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Diarrhea: Formula-fed Infants

What is diarrhea?

Diarrhea is the sudden increase in the frequency and looseness of bowel movements (BMs). Mild diarrhea is the passage of a few loose or mushy BMs. Severe diarrhea is the passage of many watery BMs. The best indicator of the severity of the diarrhea is its frequency.

The main complication of diarrhea is dehydration from the loss of too much fluid from the body. Symptoms of dehydration are a dry mouth, the absence of tears, infrequent urination (for example, none in 8 hours), and a darker, concentrated urine. The main goal of diarrhea treatment is to prevent dehydration.

What is the cause?

Diarrhea is usually caused by a viral infection of the lining of the intestines (gastroenteritis). Sometimes it is caused by bacteria or parasites. Occasionally a food allergy or drinking too much fruit juice may cause diarrhea. If your child has just one or two loose bowel movements, the cause is probably something your child ate. A diet of nothing but clear fluids for more than 2 days may cause green, watery bowel movements (called "starvation stools").

How long will it last?

Diarrhea caused by a viral infection usually lasts several days to 2 weeks, regardless of the type of treatment. The main goal of treatment is to prevent dehydration. Your child needs to drink enough fluids to replace the fluids lost in the diarrhea. Don't expect a quick return to solid bowel movements.

What should I feed my child?

Increased fluids and dietary changes are the main treatment for diarrhea.

Note: One loose bowel movement can mean nothing. Don't start dietary changes until your child has had several loose bowel movements.

Mild diarrhea (loose BMs)

Continue a regular diet with a few simple changes. Give full-strength formula--as much as your baby wants. If your baby eats solid foods, offer more rice cereal, mashed potatoes, applesauce, strained bananas, and strained carrots. Avoid all fruit juices because they make diarrhea worse.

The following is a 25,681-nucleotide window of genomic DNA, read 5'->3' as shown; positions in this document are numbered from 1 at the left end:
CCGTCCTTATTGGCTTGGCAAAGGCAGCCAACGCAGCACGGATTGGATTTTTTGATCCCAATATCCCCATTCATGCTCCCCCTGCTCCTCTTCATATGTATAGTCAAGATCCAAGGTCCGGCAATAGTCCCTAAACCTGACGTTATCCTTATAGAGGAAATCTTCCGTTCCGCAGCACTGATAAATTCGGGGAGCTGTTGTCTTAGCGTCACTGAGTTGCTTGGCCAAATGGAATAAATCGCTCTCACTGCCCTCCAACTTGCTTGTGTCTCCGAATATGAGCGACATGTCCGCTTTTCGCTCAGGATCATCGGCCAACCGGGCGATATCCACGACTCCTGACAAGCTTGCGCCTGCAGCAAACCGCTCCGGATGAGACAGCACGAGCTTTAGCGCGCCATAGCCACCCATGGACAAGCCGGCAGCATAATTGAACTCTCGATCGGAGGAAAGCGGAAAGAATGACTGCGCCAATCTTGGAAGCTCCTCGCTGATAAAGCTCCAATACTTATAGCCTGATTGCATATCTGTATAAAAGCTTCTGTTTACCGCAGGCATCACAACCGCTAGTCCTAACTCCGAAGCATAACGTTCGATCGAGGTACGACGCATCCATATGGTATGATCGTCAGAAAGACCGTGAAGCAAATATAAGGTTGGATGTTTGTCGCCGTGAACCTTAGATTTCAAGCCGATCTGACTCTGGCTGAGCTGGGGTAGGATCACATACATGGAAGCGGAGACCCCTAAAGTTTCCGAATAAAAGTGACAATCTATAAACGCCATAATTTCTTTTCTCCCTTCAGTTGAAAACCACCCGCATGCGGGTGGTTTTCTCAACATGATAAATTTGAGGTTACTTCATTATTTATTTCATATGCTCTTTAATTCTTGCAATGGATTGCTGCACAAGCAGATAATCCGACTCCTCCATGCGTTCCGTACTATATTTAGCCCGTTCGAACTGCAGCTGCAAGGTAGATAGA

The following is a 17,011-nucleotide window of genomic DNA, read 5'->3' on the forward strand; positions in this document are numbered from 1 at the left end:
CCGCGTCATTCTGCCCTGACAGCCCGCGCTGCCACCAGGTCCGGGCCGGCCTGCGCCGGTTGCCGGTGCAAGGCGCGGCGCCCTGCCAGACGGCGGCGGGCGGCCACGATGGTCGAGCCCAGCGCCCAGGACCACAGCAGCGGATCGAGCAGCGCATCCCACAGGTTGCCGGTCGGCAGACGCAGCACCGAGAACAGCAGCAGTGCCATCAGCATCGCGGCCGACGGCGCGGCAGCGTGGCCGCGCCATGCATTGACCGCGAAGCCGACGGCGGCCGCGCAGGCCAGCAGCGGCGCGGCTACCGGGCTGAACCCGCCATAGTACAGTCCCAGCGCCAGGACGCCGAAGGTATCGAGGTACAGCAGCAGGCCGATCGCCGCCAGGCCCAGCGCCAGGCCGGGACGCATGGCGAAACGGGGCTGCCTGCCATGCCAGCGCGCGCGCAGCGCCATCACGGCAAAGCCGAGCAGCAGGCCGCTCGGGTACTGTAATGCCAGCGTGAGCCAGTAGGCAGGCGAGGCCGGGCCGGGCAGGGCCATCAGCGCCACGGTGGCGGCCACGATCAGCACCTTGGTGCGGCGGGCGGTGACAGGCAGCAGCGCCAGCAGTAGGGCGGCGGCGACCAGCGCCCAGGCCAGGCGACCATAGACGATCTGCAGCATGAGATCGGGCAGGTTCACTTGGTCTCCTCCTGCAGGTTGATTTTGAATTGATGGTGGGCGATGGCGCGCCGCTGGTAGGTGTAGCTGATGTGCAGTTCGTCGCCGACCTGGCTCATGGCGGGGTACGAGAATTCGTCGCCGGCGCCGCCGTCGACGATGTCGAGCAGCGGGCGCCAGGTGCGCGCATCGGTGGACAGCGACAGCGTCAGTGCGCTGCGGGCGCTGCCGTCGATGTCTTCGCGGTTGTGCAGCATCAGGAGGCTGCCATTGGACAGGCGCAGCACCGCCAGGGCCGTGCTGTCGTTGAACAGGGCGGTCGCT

Frequent, watery diarrhea

  • Oral glucose-electrolyte solutions for 4 to 6 hours

    If your child has severe diarrhea and dark urine or not much urine, buy Kao Lectrolyte or Pedialyte at your pharmacy or supermarket. (These special solutions are not needed for diarrhea that is not severe.) If your child doesn't like the flavor, add a bit of KOOL-Aid powder or 2 drops of NutraSweet. Give as much of the special liquid as your baby wants (at least 10 ml for every pound your child weighs each hour). Diarrhea makes children thirsty, and your job is to satisfy that thirst and prevent dehydration. Never restrict fluids when your child has diarrhea.

    Until you get one of these special solutions, continue giving your baby full-strength formula in unlimited amounts. Avoid giving your baby Jell-O water mixtures or sports drinks (they do not contain enough sodium). Fruit juice will make the diarrhea worse.

    If you aren't able to get an oral glucose-electrolyte solution, ask your doctor about making a homemade solution as follows: Mix 1/2 cup of dry infant rice cereal with 2 cups (16 ounces) of water and 1/4 level teaspoon of salt. Be careful not to add too much salt (to avoid the risk of salt poisoning).

  • Returning to formula

    After being given electrolyte fluids for 4 to 6 hours, your baby will be hungry, so begin her full-strength formula. Offer it more frequently than you normally do. If the diarrhea continues to be severe, switch to a soy formula. If you give cow's milk formula and the diarrhea doesn't improve after 3 days, change to a lactose-free formula (a soy formula or milk-based Lactofree). Often there is less diarrhea with soy formulas than with cow's milk formulas because the soy formulas don't contain milk sugar (lactose). If you need to start soy formula, plan to keep your baby on it until the diarrhea is gone for 3 days.